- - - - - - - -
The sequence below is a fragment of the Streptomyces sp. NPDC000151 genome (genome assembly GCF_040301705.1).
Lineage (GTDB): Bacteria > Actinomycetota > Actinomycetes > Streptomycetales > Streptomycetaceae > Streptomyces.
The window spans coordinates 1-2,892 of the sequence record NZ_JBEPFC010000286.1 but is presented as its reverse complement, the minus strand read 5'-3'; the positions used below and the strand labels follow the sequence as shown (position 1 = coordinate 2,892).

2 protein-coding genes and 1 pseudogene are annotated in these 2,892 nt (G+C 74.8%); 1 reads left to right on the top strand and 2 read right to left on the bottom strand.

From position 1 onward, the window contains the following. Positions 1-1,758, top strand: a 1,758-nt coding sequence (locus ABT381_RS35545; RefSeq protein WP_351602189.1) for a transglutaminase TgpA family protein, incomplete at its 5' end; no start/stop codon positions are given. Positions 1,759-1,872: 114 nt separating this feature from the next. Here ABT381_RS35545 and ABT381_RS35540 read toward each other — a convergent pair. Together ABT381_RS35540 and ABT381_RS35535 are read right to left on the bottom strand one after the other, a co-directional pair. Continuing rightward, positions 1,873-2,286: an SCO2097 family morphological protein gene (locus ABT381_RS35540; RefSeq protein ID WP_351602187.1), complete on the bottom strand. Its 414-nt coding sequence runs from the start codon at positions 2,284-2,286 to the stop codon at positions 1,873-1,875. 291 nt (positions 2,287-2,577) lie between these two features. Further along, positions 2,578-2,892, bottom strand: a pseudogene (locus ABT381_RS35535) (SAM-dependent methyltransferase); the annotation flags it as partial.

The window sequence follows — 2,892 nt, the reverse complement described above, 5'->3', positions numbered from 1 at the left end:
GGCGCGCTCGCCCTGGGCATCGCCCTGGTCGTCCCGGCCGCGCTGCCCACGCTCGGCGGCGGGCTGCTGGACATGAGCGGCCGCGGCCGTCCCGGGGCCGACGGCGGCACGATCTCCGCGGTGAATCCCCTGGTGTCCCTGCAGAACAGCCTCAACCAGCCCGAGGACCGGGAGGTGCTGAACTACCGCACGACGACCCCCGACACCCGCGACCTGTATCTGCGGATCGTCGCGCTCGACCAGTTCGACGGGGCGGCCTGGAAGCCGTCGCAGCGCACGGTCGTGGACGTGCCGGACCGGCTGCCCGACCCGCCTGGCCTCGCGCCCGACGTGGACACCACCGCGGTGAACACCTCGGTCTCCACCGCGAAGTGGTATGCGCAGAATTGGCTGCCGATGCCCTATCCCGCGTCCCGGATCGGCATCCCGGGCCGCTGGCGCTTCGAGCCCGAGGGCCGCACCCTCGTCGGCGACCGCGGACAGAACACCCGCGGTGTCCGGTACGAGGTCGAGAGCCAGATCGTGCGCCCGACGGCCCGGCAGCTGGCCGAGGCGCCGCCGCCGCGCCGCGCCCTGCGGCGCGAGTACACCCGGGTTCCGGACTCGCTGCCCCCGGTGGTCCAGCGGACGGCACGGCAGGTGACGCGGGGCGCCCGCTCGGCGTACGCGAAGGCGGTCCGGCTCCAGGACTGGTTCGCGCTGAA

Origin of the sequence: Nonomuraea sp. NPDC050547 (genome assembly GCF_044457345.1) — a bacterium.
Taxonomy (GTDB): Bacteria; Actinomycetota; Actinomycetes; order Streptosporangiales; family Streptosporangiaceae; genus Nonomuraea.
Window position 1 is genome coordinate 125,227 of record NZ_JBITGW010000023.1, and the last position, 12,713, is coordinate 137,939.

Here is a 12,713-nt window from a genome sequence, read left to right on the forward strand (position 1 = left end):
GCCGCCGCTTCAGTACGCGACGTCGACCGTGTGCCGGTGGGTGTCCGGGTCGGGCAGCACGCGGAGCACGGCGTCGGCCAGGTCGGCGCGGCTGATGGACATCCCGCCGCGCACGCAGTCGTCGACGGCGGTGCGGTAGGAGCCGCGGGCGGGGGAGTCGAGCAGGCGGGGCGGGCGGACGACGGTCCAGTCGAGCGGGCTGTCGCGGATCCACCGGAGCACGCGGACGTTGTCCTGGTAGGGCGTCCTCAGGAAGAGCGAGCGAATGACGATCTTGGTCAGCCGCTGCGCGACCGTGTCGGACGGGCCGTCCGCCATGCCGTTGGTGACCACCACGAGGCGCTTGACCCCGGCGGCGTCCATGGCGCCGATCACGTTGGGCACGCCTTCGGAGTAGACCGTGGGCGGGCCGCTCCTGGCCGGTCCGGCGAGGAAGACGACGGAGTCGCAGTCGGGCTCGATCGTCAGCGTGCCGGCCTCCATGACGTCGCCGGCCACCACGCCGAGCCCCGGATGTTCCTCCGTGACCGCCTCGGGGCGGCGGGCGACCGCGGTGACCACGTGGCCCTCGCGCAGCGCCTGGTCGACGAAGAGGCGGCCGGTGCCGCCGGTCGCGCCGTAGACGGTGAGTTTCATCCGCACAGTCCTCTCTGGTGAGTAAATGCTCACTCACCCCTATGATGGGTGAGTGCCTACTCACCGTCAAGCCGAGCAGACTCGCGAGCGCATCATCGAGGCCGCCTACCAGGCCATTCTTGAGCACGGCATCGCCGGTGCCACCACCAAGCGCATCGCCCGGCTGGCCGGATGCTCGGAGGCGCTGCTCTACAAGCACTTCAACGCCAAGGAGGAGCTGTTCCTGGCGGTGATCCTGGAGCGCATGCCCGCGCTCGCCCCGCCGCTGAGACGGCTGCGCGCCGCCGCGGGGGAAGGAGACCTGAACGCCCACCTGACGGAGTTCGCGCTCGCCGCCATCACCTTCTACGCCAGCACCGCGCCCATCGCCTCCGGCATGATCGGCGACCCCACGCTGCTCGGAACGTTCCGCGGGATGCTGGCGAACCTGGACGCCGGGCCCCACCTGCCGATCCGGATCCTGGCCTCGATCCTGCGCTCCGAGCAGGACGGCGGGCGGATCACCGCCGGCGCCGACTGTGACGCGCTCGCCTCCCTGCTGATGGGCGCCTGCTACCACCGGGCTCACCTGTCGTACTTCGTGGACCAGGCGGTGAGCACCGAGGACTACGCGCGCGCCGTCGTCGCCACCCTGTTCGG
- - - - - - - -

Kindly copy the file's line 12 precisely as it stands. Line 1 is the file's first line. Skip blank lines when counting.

GCCGCCGCTTCAGTACGCGACGTCGACCGTGTGCCGGTGGGTGTCCGGGTCGGGCAGCACGCGGAGCACGGCGTCGGCCAGGTCGGCGCGGCTGATGGACATCCCGCCGCGCACGCAGTCGTCGACGGCGGTGCGGTAGGAGCCGCGGGCGGGGGAGTCGAGCAGGCGGGGCGGGCGGACGACGGTCCAGTCGAGCGGGCTGTCGCGGATCCACCGGAGCACGCGGACGTTGTCCTGGTAGGGCGTCCTCAGGAAGAGCGAGCGAATGACGATCTTGGTCAGCCGCTGCGCGACCGTGTCGGACGGGCCGTCCGCCATGCCGTTGGTGACCACCACGAGGCGCTTGACCCCGGCGGCGTCCATGGCGCCGATCACGTTGGGCACGCCTTCGGAGTAGACCGTGGGCGGGCCGCTCCTGGCCGGTCCGGCGAGGAAGACGACGGAGTCGCAGTCGGGCTCGATCGTCAGCGTGCCGGCCTCCATGACGTCGCCGGCCACCACGCCGAGCCCCGGATGTTCCTCCGTGACCGCCTCGGGGCGGCGGGCGACCGCGGTGACCACGTGGCCCTCGCGCAGCGCCTGGTCGACGAAGAGGCGGCCGGTGCCGCCGGTCGCGCCGTAGACGGTGAGTTTCATCCGCACAGTCCTCTCTGGTGAGTAAATGCTCACTCACCCCTATGATGGGTGAGTGCCTACTCACCGTCAAGCCGAGCAGACTCGCGAGCGCATCATCGAGGCCGCCTACCAGGCCATTCTTGAGCACGGCATCGCCGGTGCCACCACCAAGCGCATCGCCCGGCTGGCCGGATGCTCGGAGGCGCTGCTCTACAAGCACTTCAACGCCAAGGAGGAGCTGTTCCTGGCGGTGATCCTGGAGCGCATGCCCGCGCTCGCCCCGCCGCTGAGACGGCTGCGCGCCGCCGCGGGGGAAGGAGACCTGAACGCCCACCTGACGGAGTTCGCGCTCGCCGCCATCACCTTCTACGCCAGCACCGCGCCCATCGCCTCCGGCATGATCGGCGACCCCACGCTGCTCGGAACGTTCCGCGGGATGCTGGCGAACCTGGACGCCGGGCCCCACCTGCCGATCCGGATCCTGGCCTCGATCCTGCGCTCCGAGCAGGACGGCGGGCGGATCACCGCCGGCGCCGACTGTGACGCGCTCGCCTCCCTGCTGATGGGCGCCTGCTACCACCGGGCTCACCTGTCGTACTTCGTGGACCAGGCGGTGAGCACCGAGGACTACGCGCGCGCCGTCGTCGCCACCCTGTTCGG